Anchoring sutures of the ureter.
Meticulous suturing when creating the neo-orifice.
Complete covering of the ureter with bladder mucosa to avoid fibrosis (Fig. 7).
Tension-free vesico-ureteric anastomosis.
Meticulous watertight closure of the bladder.
Adequate postoperative drainage is obligatory.
Omentum majus wrap, if impaired blood supply is suspected.
Patient Characteristics, Underlying Ureteric Pathologies and Surgical Procedures
The patients (nine women and seven men) had a median (range) age of 63.5 (39–80) years, a body mass index of 26.0 (19.5–33.9) kg/m2, and a Charlson score of 2 (0–3). The patient characteristics, underlying ureteric pathologies and operative techniques are listed in detail in Table 2 (The patient numbers used in Tables 2 and 3 are also referred to in the article).
Table 2. Data on all 16 patients showing patient characteristics, underlying ureteric pathology, surgical procedure, operating time and length of postoperative hospital stay.
Underlying ureteric pathology
OP duration, min
Hospital stay, days
BMI, body mass index; DUR, distal ureteric resection; OP, operation; PLND, pelvic lymphadenectomy.
Urothelial carcinoma of distal ureter, pTa pN0 (0/10) G1 R0
DUR with reimplantation and PLND (psoas hitch)
Urothelial carcinoma of distal ureter, pT2 pN0 (0/20) G2–3 R0
DUR with reimplantation and PLND (psoas hitch + Boari flap)
Urothelial carcinoma of distal ureter, pT1 pN0 (0/10) G1 R0
Ureterolysis, endometriosis resection and omentum wrap of the ureter
Renal unit free of hydronephrosis
Bowel preparation was accomplished using a sodium phosphate-bisacodyl regimen the evening before surgery. In each case general anaesthesia combined with high peridural anaesthesia was used. Single ‘shot’ antibiotic prophylaxis was given at anaesthetic induction. In the postoperative course patients were mobilised starting the day of surgery. Routinely, a polyethylene glycol macrogel was administered twice a day, and a bisacodyl suppository on the second day after surgery to prevent postoperative ileus. Thromboembolic prophylaxis with s.c. low-molecular-weight heparin into the upper arm was given for at least 1 week in patients with benign disease and 4–5 weeks in patients with malignant disease.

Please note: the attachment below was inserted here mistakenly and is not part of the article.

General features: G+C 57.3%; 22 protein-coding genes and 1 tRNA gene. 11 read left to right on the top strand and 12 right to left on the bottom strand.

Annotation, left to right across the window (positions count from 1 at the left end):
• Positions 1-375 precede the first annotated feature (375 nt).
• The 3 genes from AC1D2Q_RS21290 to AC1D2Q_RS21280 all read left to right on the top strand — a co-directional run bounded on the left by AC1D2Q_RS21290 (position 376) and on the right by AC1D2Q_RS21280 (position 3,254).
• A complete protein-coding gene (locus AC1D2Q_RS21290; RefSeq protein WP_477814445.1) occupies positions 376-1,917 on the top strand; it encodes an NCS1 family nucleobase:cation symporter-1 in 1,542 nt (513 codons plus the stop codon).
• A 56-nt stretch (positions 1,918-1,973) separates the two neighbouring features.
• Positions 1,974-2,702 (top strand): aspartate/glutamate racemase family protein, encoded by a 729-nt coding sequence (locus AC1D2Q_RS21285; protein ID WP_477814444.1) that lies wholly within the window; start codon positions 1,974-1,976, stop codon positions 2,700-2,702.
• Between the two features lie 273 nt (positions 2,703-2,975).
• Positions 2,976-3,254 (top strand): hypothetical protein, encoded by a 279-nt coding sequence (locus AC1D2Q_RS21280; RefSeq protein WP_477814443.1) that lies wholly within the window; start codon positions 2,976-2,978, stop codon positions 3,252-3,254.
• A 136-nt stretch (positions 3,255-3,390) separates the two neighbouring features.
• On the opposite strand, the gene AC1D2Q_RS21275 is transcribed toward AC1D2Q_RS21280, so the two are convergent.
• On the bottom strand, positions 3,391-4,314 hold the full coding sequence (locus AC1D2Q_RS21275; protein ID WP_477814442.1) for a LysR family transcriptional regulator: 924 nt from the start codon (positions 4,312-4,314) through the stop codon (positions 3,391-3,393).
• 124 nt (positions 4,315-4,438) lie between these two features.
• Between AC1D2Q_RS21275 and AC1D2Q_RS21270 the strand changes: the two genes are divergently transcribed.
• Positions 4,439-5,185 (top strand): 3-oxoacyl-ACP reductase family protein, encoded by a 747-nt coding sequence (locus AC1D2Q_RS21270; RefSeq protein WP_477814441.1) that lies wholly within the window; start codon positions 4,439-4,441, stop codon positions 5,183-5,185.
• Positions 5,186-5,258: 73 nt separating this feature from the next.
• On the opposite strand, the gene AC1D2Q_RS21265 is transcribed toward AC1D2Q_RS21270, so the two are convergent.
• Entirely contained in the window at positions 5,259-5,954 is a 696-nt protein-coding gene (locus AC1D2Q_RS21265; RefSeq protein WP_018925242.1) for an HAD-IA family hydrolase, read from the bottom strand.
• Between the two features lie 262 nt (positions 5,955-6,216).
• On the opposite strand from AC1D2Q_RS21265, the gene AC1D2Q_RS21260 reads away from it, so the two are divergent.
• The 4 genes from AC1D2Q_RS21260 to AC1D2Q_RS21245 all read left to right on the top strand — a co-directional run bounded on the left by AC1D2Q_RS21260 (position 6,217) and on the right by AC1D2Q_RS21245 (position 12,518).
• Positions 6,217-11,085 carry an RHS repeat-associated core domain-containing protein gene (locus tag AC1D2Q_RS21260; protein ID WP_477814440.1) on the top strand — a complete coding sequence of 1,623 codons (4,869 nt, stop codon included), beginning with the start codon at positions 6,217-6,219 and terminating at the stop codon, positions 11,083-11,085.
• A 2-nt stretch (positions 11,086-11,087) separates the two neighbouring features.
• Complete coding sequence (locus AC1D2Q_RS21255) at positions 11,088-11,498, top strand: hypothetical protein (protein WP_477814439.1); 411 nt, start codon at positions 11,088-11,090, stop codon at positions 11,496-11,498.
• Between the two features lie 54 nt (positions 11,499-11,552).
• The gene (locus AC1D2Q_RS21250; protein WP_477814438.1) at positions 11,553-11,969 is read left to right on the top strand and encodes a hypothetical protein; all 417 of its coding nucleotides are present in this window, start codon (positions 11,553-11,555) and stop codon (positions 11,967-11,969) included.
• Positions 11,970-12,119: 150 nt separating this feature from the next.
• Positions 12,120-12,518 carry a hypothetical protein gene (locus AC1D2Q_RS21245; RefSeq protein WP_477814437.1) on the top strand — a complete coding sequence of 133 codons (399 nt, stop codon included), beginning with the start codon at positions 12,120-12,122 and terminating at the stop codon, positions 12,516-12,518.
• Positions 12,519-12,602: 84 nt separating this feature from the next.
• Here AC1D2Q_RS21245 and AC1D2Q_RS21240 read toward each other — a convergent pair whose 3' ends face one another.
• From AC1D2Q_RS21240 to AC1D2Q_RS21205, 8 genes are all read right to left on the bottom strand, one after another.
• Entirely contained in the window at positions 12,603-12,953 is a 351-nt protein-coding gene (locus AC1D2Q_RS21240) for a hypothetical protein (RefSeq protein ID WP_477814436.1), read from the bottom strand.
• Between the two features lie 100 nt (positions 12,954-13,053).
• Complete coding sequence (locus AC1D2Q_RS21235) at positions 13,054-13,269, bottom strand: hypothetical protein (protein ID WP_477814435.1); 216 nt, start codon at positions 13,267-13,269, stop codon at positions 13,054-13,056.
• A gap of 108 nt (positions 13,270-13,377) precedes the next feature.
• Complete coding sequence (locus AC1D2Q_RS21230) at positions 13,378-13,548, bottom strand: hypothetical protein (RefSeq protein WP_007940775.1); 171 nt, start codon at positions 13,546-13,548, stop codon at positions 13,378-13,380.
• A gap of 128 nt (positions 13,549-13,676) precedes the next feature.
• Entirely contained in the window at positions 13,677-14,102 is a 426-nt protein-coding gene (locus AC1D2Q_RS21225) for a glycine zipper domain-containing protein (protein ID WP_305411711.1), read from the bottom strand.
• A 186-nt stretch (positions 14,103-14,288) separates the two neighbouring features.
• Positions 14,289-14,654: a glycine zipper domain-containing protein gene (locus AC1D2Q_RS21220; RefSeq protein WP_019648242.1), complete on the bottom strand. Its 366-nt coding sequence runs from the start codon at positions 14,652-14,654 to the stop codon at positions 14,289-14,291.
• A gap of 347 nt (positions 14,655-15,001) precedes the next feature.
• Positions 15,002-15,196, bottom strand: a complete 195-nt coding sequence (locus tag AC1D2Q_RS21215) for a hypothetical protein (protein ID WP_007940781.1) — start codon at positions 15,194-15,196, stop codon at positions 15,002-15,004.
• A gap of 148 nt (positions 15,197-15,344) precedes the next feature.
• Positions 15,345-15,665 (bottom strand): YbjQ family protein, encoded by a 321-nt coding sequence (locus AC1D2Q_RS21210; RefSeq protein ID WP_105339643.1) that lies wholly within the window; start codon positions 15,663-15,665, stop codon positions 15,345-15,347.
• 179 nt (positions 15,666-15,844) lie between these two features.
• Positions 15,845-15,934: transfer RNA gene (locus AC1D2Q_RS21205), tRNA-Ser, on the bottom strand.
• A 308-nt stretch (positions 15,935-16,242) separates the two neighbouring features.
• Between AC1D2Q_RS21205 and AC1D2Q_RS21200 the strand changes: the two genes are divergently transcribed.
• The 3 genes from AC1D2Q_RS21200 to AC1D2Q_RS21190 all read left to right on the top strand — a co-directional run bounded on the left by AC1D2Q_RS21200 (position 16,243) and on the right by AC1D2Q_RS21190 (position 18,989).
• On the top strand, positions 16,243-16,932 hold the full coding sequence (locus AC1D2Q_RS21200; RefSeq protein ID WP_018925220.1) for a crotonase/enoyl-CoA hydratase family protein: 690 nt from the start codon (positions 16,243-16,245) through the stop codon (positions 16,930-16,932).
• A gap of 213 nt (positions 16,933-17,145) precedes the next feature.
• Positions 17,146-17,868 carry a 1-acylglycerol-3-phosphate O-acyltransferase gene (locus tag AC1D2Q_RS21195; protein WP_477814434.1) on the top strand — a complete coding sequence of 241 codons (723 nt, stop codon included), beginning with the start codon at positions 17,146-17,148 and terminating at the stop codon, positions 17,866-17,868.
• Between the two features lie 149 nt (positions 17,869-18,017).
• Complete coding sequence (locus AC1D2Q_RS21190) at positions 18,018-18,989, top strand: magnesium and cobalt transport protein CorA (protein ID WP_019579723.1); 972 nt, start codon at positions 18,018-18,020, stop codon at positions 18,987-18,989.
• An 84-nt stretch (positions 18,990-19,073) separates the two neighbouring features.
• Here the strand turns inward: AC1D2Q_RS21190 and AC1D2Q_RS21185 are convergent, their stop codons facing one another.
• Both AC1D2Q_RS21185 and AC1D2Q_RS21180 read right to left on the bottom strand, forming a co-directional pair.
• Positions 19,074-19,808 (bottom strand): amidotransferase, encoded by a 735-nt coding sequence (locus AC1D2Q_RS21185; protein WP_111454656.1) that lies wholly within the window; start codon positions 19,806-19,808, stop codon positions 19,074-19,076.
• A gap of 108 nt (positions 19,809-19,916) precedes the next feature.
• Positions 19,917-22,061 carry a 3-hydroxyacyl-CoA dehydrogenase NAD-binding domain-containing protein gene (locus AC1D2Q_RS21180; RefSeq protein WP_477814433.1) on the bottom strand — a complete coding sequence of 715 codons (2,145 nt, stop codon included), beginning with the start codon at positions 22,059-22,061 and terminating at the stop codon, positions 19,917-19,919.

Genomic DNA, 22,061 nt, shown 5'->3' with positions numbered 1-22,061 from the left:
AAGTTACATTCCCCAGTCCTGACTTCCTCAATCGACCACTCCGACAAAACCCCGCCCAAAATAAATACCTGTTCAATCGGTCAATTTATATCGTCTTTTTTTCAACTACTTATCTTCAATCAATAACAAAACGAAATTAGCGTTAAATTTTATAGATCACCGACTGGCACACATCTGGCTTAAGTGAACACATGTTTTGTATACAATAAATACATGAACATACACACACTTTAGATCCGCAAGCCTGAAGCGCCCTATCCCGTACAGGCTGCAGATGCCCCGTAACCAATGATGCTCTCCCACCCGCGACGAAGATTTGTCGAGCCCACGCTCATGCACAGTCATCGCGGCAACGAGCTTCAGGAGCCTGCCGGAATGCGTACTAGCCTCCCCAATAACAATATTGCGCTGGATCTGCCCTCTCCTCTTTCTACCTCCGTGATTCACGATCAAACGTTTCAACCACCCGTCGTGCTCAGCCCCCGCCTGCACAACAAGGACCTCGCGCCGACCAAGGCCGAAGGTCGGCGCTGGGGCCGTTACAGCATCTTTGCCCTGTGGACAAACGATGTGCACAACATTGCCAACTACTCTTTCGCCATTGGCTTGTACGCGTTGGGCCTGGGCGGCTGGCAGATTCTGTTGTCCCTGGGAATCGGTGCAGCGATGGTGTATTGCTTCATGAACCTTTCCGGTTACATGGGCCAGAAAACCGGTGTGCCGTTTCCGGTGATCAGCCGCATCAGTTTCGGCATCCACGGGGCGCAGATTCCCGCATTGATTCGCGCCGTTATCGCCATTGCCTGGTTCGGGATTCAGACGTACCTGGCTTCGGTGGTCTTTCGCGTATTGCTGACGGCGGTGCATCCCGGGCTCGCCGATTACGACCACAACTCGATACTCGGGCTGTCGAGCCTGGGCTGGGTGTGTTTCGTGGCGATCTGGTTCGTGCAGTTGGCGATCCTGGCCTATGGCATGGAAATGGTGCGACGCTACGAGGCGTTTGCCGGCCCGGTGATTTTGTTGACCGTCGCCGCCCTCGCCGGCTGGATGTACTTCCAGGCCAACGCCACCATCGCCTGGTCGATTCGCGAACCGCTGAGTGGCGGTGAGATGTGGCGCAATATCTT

General Surgical Procedure
The patients were put in a steep Trendelenburg position with the legs spread at 50–60 ° and slightly flexed at the knee (Fig. 1). An 18-F Foley urethral catheter was always inserted. The robot was positioned at the foot of the table between the patient's legs. All operations were performed using a four-arm robotic setting, with the fourth arm placed contralaterally to the diseased ureter, when possible (Fig. 2). Trocar positioning was as follows: a 12-mm robotic camera port 5 cm above the umbilicus in the median line; two 8-mm robotic ports bilaterally along the midclavicular line at the level of the umbilicus; a fourth 8-mm robotic port on the contralateral side of the diseased ureter ≈10 cm lateral to the other ipsilateral 8-mm robotic port, a 5-mm assistant port between the camera port and the 8-mm robotic port, and a 12-mm assistant port in the flank area ≈3 cm above the iliac crest on the contralateral side of the fourth arm. After insertion of the camera port using a mini laparotomy the pneumoperitoneum was created with a pressure of 12 mmHg, and the robot was docked. During surgery a 6-F JJ stent was placed using a guidewire via one of the assistant ports in all patients in whom no ureteric stent was placed preoperatively or in whom the pre-existing ureteric stent had to be removed intraoperatively (only the patient with the VUR did not need ureteric stenting at all). At the end of the surgical procedure an easy flow drain was inserted near the reconstructed site and the robot was undocked. The postoperative dwelling time for the urethral catheter and the JJ stent depended on the particular surgical procedure and on the cystographic follow-up after surgery.